If you have a concept of a new product in mind, the most important thing you can do to see whether it will work is to bring that product idea to life. In order to bring that product idea to life, the best and the safest approach is to create a prototype – a tangible representation of a concept or product.
Product prototype development may or may not be complicated, but it is certainly time-consuming. However, considering the end result, a physical realization of your product concept, it is certainly worth it to spend some time and efforts for product prototype development.
Here is a list of steps for how to create your product prototype:
Prepare a clear drawing of your innovation
It is all right to scribble your innovation on a tissue paper or a rough piece of paper – product ideas can strike at any time! However, make sure to keep that doodle safe until you make a clear drawing somewhere safe. From your rough sketch, draw it out clearly in a sketchbook. Include every detail, like how it will look, its dimensions, its surfaces, etc. Further, write down the list of features that your product will have.
If you know how to use CAD (computer-aided design) software, it will be very helpful to make a CAD sketch as well. It is obvious you will have plenty of drawings; hence, make sure to date them as it may assist you later on when it comes to patent ownership issues.
Build a non-working version
Using foam, plastic, wood, metal or any other materials you are comfortable with, create a non-working model of your innovation. A non-working model will let you gauge the size and form better than clear drawings that you drew in your sketchbook. A non-working model does not have to be perfect or pretty-looking, but it should resemble like your product as much as possible.
Create a plan for how to develop a working model
Once you got the non-working model, it is time to start thinking about how to create a working model. Consider the size, function and usefulness of your product. Think whether it will be of plastic, rubber, metal or some other material. Take into account the product’s important physical qualities. Think about its strength, flexibility and tactile aspects, for instance, its surface’s smoothness.
Make an exhaustive list of all the things you will need. Refer it as many times as possible to ensure you have not left out anything. This list will be very helpful when you decide to go to a product prototype development company; they will use this list as a guide for determining the cost of new prototype development.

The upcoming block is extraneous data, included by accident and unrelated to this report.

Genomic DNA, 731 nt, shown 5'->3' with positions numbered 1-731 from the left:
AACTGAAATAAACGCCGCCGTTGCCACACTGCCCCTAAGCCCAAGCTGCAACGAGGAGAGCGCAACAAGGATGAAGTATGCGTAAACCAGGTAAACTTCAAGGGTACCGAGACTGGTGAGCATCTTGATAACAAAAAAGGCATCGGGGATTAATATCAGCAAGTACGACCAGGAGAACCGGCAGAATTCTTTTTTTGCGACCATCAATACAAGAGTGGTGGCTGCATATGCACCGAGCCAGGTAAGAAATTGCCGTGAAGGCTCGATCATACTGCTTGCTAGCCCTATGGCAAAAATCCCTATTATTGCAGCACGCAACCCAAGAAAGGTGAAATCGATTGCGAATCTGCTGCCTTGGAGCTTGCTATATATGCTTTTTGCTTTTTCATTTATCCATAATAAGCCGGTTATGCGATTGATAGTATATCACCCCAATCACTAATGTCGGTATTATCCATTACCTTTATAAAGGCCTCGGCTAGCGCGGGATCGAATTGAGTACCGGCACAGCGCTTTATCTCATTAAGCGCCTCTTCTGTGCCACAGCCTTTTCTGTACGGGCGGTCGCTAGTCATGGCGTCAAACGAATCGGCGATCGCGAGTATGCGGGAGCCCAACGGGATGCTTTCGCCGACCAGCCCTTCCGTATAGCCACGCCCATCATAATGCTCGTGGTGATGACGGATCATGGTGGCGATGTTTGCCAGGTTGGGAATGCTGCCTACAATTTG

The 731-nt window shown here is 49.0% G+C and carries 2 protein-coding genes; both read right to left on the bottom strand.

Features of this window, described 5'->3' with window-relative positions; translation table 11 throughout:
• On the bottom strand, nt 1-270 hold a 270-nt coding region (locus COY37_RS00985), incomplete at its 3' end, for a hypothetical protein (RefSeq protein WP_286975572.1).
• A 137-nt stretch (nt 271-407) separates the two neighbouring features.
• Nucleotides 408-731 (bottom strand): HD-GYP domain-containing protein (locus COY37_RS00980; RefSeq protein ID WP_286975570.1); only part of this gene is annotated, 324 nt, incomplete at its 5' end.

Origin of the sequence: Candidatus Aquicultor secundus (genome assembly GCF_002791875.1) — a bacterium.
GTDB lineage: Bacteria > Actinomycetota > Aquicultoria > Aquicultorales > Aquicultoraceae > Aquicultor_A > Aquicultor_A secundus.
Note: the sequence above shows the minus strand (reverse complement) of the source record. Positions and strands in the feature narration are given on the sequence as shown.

Getting your working product prototype manufactured
Creating a non-working model of your innovation can be easy, but developing a fully functional prototype can be challenging. For that reason, you will need to reach out to a reputable product prototype development company. While working with a product prototype development company certainly is an excellent and sensible idea, there are a couple of things to keep in mind when partnering with them.
Sign a non-disclosure agreement (NDA)
Before sharing your drawings, it will be in your best interest to get the NDA signed by your new product prototype development company. As the term suggests, it will prevent the company from sharing your concept with third-party or someone else.
Describe your concept thoroughly
Prototype development companies are experts; however, it is essential to describe your idea as clearly and thoroughly as possible to them. Tell them what you think, explain them about how your product should look like, how it should work, who can use it and so on. This will not only help them provide you an accurate quote, but it will also help them understand what you actually want and what you actually expect from them.
If you are looking for an experienced product prototype development company in California, the GID Company is worth giving a shot. With decades of rich experience in new product design and product development, the professionals at GID Company can help develop exceptional prototypes and test them. They can even help with the enhancement of the prototype and bulk manufacturing of the final product. Jim Grimes at 714-323-1052 8am to 5pm PST for a free consultation.
Learn more about GID Company by visiting http://www.gidcompany.com/